Around 6 a.m. this morning. I was exchanging texts with my ex-wife on such logistics as which one of us would drop the kids off at school for the rest of the week. Then she texted a message that wasn't too surprising, given his advanced age of 99.
"Billy Graham is dead."
Maria and I used to have a tasteless game we'd played since we were married in which each of us would try to be the first to tell the other when a celebrity died. "David Bowie's dead." "Prince is dead." The texts from her had come in. "That's one more point for me," she'd say. "I'd already seen on Facebook that he died." "Well you didn't say anything so it doesn't count."
We've gradually dispensed with the contest element and now one of us tells the other when a famous person dies. No game. No points. It seemed more fitting to be somewhat reverential when talking about America's Pastor.
My earliest memories of Billy Graham date back to the '70s, seeing him on TV at my grandparents' house -- actually at both sets of grandparents. He preached epic sermons before enormous crowds packed into stadiums. I remember my grandma Mac saying "preach it," happy that the evangelist was bringing the good word to the masses. The man, who'd given his life to Jesus Christ at age 16, was a paragon of preachers. My grandma and grandpa Guy would always forgo watching Happy Days or whatever was on the other channel if a Billy Graham crusade (I'm a bit uneasy about that word) was on television.
Years later, (1995) after the Oklahoma City bombing that left 168 people dead, I watched the memorial service on TV and agreed with Pres. Clinton, who upon introducing Graham, described the preacher as the one man who could bring comfort to the grieving at such a time.
In his final years, I would still respect Billy Graham -- much more than I would, his virulent-right son. But I also realized he had flaws and his legacy was mixed.
I always feel ill at ease when I hear preachers pray to God for our country. "Why not the whole dang world?" I'll think to myself. I think it's a myth that the United States is more blessed and holy than any other nation on Earth. This notion that we're a Christian Nation and have to be the Biggest and Best, to me, smacks of Constantine-like jingoism. It's a view Graham promoted in his early youthful days as a fire-breathing, communist denouncing revivalist.
The United States is "the key nation in the world" and "truly the last bulwark of Christian civilization," Graham said in 1956. Young Billy Graham favored the McCarthy hearings. Soviet-style Communism was an evil godless religion straight from Satan.
Our sex-obsessed culture, "dirty movies" and legalized pornography were taking our country straight to hell. In his 1965 book World Aflame, Graham wrote: "One of the world's great historians told me: The moral deterioration in the West will destroy us by the year 2000 A.D. even if the Communists don't."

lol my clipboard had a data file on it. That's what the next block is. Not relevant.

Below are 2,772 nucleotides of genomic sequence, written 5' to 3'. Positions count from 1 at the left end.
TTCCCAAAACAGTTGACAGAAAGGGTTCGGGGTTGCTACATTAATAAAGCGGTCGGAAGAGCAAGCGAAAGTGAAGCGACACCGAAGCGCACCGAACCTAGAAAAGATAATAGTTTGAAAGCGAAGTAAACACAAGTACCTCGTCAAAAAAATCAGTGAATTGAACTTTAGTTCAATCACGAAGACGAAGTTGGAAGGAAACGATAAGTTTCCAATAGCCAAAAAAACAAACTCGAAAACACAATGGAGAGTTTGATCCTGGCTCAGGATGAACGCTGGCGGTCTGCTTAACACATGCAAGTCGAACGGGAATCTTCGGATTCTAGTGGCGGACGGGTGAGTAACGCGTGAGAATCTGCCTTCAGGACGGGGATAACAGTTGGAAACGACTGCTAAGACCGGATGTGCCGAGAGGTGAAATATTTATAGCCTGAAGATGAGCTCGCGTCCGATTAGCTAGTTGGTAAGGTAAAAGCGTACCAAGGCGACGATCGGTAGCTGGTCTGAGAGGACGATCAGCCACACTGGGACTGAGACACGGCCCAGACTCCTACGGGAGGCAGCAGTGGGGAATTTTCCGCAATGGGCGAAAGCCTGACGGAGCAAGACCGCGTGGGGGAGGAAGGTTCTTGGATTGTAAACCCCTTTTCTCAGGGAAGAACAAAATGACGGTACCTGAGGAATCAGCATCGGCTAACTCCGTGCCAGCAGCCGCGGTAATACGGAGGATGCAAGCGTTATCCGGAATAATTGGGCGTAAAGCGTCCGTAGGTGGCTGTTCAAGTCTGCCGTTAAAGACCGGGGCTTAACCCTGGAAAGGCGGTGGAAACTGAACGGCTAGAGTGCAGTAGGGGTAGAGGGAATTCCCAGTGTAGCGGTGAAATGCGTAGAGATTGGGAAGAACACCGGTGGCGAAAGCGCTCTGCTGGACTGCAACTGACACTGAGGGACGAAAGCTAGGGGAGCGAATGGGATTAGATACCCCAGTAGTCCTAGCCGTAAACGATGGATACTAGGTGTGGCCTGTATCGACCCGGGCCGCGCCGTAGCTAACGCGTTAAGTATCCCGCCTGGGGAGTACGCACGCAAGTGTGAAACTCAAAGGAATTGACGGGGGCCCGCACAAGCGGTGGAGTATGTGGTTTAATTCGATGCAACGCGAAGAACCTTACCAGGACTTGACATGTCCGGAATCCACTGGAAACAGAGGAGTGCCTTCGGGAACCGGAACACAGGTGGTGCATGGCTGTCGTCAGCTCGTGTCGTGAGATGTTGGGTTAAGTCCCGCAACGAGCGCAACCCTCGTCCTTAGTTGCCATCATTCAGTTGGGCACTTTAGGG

Graham was critical of the social gospel, just as he was of intellectual theologians. He didn't appear to be a fan of taking protests to the streets, writing of a "seething political cauldron" of "riots, demonstrations and revolution" occurring somewhere in the world every day.
"Even in Britain and America the people have become addicted to sitting, squatting, demonstrating and striking for what they want."
Graham's friendship with Martin Luther King, Jr. was strained when Graham suggested a cooling off period during the Birmingham sit-ins of 1963, calling for "a period of quietness in which moderation prevails."
King criticized "white moderates" in his "Letter from a Birmingham Jail", later published in his book, Why We Can't Wait. No doubt, King was thinking of Graham along with others. (On the good side, Graham had insisted that audiences for his crusades be integrated since 1953.)
Their friendship was further split by the things corrupt FBI Director J. Edgar Hoover was telling Graham about King -- things which Graham would later say poisoned his mind. Their opposite stances on the Vietnam War drove the men further apart. King spoke out against the war; Graham was hawkish
Damning communications between Graham and Pres. Nixon have since been released. In a 1969 memo, the evangelist advised the Commander-in-Chief to step up the war in Vietnam and bomb dikes, which "could overnight destroy the economy of North Vietnam. A transcript of a 1972 phone call between Graham and Nixon revealed them both making antisemitic remarks. Graham said Jews' "stranglehold" (on the media and entertainment industries) had to be broken "or the country's going down the drain."
But Graham, like other Americans, would later question America's involvement in Vietnam. After the Watergate scandal, he talked of getting burned by Nixon. While he continued to be a spiritual adviser to Presidents, he vowed never to get too close to power again. He hung back from joining the Religious Right and was criticized for being tolerant of Islam.
In his later years, Graham regretted not joining MLK and the others in the march to Selma. He felt he could have done more. Decades earlier, after Graham invited King to join him on stage in 1957, King wrote to Graham, "You have courageously brought the Christian gospel to bear on the question of race."
Upon Graham's death today, the King Center tweeted, "Pray for his family as they mourn, while celebrating his transition into eternity bolstered by his message of hope and work on behalf of the community."
Suffice it to say, Graham was a good, but flawed man. I'm going to leave it right here with a video from a Woody Allen TV special in 1969 in which he chats with Graham. I love this. While the two men acknowledged they didn't agree with each other on everything, they nevertheless had an engaging civil exchange. You'd never see anything like this in today's media.